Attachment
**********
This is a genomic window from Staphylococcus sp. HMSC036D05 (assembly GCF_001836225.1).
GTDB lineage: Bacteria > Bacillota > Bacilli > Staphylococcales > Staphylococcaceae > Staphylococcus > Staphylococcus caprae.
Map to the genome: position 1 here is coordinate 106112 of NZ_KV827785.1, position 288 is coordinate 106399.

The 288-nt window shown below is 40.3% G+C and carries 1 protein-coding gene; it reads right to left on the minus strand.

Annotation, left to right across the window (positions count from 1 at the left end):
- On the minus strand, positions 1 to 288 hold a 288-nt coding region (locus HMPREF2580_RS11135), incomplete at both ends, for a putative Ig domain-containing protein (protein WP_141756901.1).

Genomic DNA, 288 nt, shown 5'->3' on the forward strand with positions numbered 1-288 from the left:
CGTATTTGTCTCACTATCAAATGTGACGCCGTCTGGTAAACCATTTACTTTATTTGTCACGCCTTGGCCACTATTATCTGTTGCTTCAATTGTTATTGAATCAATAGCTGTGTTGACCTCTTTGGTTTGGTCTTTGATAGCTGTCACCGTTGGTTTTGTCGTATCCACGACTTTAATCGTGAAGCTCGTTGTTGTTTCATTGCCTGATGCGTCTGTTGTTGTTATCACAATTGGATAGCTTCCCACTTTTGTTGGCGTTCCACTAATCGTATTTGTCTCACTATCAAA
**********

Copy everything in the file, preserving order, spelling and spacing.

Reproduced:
This is a genomic window from Staphylococcus sp. HMSC036D05 (assembly GCF_001836225.1).
GTDB lineage: Bacteria > Bacillota > Bacilli > Staphylococcales > Staphylococcaceae > Staphylococcus > Staphylococcus caprae.
Map to the genome: position 1 here is coordinate 106112 of NZ_KV827785.1, position 288 is coordinate 106399.

The 288-nt window shown below is 40.3% G+C and carries 1 protein-coding gene; it reads right to left on the minus strand.

Annotation, left to right across the window (positions count from 1 at the left end):
- On the minus strand, positions 1 to 288 hold a 288-nt coding region (locus HMPREF2580_RS11135), incomplete at both ends, for a putative Ig domain-containing protein (protein WP_141756901.1).

Genomic DNA, 288 nt, shown 5'->3' on the forward strand with positions numbered 1-288 from the left:
CGTATTTGTCTCACTATCAAATGTGACGCCGTCTGGTAAACCATTTACTTTATTTGTCACGCCTTGGCCACTATTATCTGTTGCTTCAATTGTTATTGAATCAATAGCTGTGTTGACCTCTTTGGTTTGGTCTTTGATAGCTGTCACCGTTGGTTTTGTCGTATCCACGACTTTAATCGTGAAGCTCGTTGTTGTTTCATTGCCTGATGCGTCTGTTGTTGTTATCACAATTGGATAGCTTCCCACTTTTGTTGGCGTTCCACTAATCGTATTTGTCTCACTATCAAA